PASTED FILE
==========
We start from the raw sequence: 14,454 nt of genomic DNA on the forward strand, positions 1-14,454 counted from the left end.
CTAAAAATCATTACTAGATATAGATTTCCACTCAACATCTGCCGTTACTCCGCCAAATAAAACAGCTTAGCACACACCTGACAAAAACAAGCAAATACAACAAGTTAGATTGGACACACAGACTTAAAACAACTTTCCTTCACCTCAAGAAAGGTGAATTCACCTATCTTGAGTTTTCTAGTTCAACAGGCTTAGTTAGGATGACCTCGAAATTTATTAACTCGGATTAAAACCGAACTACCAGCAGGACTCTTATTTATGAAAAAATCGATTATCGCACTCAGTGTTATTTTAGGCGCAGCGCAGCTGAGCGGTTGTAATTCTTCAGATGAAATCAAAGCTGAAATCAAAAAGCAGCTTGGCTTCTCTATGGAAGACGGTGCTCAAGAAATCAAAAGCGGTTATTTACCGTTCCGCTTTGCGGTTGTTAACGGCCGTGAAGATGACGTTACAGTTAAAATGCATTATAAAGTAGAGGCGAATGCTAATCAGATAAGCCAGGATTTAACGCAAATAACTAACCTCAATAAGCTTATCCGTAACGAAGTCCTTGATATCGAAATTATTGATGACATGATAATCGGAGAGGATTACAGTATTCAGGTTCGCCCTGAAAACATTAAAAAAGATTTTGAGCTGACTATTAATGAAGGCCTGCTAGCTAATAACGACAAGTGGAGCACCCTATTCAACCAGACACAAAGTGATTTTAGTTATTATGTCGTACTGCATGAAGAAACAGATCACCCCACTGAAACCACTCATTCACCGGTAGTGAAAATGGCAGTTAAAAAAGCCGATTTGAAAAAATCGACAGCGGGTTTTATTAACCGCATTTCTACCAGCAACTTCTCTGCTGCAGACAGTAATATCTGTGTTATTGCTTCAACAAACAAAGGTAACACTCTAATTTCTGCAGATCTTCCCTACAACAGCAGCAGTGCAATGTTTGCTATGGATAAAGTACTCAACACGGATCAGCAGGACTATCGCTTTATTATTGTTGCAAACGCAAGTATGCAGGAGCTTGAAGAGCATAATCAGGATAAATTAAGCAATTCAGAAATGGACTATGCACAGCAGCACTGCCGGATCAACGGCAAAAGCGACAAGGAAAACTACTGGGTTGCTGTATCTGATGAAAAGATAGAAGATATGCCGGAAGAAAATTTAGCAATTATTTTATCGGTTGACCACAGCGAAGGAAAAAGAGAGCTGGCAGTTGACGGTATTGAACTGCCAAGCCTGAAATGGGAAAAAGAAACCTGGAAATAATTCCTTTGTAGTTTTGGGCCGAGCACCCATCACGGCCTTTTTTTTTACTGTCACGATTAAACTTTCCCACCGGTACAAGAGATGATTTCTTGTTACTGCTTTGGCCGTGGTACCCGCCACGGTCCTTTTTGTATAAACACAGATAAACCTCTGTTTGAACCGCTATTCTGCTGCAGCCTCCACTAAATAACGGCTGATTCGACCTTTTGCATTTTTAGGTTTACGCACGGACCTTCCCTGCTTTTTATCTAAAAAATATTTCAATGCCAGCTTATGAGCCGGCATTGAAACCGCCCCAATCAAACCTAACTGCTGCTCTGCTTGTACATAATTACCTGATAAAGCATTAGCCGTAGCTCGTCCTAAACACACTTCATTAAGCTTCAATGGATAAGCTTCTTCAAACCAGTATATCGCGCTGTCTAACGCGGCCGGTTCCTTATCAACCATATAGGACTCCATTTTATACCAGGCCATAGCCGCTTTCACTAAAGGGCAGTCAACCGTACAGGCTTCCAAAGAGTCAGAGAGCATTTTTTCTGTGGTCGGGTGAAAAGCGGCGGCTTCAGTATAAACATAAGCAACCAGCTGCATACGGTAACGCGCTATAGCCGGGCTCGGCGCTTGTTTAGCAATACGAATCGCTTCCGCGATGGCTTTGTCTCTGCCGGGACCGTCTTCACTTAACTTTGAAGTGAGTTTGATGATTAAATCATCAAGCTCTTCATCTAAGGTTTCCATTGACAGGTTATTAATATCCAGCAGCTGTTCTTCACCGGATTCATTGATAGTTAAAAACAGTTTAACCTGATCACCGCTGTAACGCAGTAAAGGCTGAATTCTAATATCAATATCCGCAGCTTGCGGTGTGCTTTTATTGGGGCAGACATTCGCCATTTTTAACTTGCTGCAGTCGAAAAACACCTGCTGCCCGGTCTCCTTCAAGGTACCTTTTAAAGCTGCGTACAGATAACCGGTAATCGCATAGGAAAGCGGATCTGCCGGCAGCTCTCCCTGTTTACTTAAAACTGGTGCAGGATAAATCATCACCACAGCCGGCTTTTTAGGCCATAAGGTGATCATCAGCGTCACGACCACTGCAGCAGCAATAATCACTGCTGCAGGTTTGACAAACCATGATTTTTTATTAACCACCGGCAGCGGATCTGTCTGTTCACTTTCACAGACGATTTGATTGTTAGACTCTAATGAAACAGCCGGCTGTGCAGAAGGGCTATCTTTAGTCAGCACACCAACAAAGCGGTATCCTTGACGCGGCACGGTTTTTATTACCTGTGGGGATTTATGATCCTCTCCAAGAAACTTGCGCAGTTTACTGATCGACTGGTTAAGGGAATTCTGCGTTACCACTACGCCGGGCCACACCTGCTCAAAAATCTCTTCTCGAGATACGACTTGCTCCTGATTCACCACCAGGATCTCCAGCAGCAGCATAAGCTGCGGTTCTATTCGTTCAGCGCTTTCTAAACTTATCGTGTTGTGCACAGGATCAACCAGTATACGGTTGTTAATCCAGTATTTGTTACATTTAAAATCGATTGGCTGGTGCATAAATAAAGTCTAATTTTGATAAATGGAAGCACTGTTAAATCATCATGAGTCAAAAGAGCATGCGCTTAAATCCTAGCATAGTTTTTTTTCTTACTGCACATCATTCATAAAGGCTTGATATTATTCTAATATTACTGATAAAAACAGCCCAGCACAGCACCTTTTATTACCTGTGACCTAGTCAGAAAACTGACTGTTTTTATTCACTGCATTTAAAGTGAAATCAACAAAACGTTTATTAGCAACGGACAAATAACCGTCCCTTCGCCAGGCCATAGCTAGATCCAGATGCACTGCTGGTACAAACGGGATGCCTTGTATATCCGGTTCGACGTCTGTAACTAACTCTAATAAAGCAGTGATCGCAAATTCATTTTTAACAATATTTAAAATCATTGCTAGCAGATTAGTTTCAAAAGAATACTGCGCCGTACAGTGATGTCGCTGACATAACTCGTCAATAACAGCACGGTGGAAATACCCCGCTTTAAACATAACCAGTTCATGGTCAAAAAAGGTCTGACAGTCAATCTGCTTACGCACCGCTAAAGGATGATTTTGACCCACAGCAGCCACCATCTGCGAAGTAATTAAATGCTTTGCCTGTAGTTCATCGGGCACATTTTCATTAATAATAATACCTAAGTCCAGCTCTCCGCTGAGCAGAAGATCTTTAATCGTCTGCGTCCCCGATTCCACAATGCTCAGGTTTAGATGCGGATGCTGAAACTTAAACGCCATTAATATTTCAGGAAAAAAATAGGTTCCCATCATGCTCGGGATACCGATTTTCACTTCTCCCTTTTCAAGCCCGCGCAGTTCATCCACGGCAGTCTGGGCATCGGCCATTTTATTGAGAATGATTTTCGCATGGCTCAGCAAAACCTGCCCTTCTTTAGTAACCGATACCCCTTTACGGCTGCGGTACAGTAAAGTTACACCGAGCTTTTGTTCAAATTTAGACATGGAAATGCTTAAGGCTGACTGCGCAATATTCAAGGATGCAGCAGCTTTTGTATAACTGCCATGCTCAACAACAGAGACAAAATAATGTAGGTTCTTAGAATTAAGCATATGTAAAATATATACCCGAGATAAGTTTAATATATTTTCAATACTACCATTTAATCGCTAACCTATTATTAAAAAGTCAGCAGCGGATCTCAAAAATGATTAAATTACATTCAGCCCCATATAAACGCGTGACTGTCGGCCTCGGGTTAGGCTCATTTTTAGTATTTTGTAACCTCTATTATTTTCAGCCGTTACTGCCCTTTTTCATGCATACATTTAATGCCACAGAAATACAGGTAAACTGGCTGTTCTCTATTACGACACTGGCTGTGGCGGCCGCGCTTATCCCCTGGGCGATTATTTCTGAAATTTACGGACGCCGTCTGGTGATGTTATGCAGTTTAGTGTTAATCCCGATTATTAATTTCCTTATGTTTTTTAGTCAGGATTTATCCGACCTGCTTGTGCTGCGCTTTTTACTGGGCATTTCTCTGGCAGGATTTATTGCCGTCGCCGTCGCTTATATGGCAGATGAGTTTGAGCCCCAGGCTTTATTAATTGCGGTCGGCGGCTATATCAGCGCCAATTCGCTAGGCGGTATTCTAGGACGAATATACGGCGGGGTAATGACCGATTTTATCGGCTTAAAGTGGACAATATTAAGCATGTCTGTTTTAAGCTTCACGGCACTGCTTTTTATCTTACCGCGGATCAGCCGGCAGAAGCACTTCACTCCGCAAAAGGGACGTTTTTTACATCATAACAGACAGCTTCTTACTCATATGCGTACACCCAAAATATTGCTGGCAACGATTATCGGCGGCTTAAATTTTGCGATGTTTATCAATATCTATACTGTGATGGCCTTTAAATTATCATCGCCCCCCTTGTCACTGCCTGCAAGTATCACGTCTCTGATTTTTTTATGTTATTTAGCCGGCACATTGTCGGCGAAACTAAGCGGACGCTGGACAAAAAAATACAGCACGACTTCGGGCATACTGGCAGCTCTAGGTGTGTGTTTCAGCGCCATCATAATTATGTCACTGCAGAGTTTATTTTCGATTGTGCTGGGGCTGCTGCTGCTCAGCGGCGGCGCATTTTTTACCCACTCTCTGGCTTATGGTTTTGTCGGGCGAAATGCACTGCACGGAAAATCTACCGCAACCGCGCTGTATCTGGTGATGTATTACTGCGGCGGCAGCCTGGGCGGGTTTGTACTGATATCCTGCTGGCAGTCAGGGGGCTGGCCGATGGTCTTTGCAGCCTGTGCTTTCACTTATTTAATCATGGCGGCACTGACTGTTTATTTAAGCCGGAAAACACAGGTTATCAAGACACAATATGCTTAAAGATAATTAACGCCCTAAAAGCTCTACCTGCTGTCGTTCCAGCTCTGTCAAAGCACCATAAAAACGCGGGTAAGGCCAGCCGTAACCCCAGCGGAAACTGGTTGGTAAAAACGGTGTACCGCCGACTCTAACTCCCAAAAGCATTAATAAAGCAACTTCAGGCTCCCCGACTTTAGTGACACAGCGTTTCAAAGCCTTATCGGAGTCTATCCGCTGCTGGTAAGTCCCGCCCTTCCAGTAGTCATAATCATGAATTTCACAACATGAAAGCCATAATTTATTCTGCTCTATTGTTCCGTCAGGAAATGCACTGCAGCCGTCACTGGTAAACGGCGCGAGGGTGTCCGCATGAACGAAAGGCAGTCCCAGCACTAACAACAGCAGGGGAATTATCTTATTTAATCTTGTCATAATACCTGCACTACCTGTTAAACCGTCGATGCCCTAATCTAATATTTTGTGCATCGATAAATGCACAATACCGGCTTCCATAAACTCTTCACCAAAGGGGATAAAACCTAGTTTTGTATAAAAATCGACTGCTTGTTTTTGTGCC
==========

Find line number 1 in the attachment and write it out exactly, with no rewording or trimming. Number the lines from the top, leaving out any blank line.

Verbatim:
We start from the raw sequence: 14,454 nt of genomic DNA on the forward strand, positions 1-14,454 counted from the left end.